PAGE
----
Entertainment, Uncategorized

Walking Oceans in Review

Image on the over of their new album, "Dear Issac."

By Steven Jackson
STAFF WRITER

Did you see the show at C-Haus on Wednesday night? Probably not, because if you had, you wouldn’t be reading this article right now. Because you’re face, eyes and all, would have been melted off by the aforementioned show. Walking Oceans, a Kansas City four-piece instrumental group, came to C-Haus as part of their national tour and played a show ranks among the best sneak-attack awesome weekday concerts at Beloit.

I strolled into the C-Haus at about 10:30, after an evening spent procrastinating and pretending mid-terms aren’t a thing we do here at Beloit. Downstairs, campus band Mr. Alec Baldwin was just getting started. The music was thick, ethereal, and loud as hell. The band consists of Spencer Bible on guitar, Jack Katze on drums, and Alen Perlin running samples. I stood up front, letting each song wash over me–and feeling thoroughly grateful for my earplugs. The band creates low, pulsing dirges that build and morph, one flowing into the next. Katze on drums is particularly fun to watch, playing a minimal trap-set with only a kick, floor tom, ride cymbal, and snare.

Next up was Walking Oceans, the main attraction of the night. I was already excited for this show. After reading their interview with Jack Katze in last week’s Round Table, I checked out the group online and had been steadily dosing myself with their music all week.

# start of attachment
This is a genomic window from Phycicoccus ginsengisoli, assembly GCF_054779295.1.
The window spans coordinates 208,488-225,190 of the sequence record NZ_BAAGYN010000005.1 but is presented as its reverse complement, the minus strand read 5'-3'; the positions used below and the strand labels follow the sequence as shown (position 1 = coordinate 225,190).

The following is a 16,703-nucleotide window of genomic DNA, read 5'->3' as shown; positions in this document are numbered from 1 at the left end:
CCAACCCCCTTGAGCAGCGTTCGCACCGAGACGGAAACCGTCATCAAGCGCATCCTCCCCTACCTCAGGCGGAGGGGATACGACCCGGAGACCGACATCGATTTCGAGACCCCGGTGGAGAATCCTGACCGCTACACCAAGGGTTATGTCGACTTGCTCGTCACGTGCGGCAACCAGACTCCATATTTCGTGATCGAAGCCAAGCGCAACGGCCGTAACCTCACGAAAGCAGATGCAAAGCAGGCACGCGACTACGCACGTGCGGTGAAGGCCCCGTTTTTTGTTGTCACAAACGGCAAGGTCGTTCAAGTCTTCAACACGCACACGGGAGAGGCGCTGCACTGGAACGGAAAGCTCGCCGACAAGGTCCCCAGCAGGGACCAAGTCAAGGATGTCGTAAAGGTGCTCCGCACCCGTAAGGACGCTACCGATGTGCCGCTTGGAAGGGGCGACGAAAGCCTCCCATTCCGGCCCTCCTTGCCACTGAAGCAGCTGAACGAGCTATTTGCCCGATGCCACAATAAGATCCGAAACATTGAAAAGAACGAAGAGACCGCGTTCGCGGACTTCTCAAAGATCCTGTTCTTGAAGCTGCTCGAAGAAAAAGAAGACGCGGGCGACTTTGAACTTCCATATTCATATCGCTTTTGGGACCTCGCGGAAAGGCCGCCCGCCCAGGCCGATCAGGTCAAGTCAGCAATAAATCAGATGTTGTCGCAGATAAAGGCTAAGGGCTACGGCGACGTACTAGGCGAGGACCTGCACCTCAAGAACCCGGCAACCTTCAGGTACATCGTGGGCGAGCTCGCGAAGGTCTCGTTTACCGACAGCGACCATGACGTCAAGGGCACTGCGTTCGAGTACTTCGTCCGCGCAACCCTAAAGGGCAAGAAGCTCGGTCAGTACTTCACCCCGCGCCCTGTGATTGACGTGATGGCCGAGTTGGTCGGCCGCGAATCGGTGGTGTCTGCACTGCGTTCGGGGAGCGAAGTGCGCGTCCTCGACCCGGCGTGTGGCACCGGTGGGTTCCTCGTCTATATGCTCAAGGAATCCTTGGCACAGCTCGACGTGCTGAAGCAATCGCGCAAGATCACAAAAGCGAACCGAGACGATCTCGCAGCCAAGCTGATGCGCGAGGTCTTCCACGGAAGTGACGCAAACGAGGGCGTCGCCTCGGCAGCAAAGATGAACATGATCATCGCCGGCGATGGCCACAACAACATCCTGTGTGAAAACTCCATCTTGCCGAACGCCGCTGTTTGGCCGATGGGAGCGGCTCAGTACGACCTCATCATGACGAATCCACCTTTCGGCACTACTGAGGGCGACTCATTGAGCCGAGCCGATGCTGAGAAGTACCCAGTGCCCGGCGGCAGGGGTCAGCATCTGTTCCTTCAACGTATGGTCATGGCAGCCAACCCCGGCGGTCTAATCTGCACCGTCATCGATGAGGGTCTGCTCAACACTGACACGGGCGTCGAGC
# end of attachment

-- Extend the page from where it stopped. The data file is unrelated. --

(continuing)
The band is hard to classify, but “instrumental experimental rock” sums it up pretty well. Their sound is similar in some ways to Explosions in the Sky, but much less sleepy–I prefer Walking Oceans. Their songs are progressive, with intricate arrangements and rousing dynamics that kept me bobbing my head in this really cool way that I consider my signature move (I’ll show you how to do it sometime).

A unique feature of Walking Oceans–apart from their sound–is their use of stage lights. All four members controlled lights with foot switches. When one of the guitarists or the bass player took a solo or led into a breakdown, they stepped forward on a plexiglass box at the edge of the stage, which then exploded into blue light and illuminated them from below. The drummer operated a giant light panel behind the band. (One stomp=on/off; stomp and hold=flashing madness.) His foot switch was right next to the high-hat pedal; it was amazing to watch him incorporate the lights into his already complex, tumbling beats.

Walking Oceans’ dynamic sound, combined with the theatrical stage lights and a whole lot of energy, made for a performance that was downright manipulative. With nary a PBR tallboy to loosen me up, I was in their grasp the whole show, swaying and bouncing like a drunk Stevie Wonder.

My only complaint is that the band didn’t play longer. After four or five songs, they packed it in for the night. I thought it was a bit of a tease, but I guess it was for the audience’s own good: we had studying to do.

Walking Oceans will continue their tour through March. Now they head south, with gigs almost every night. Later this month they’ll play SXSW in Austin, Texas. For more information, check out their webpage at walkingoceans.com or look them up on facebook.


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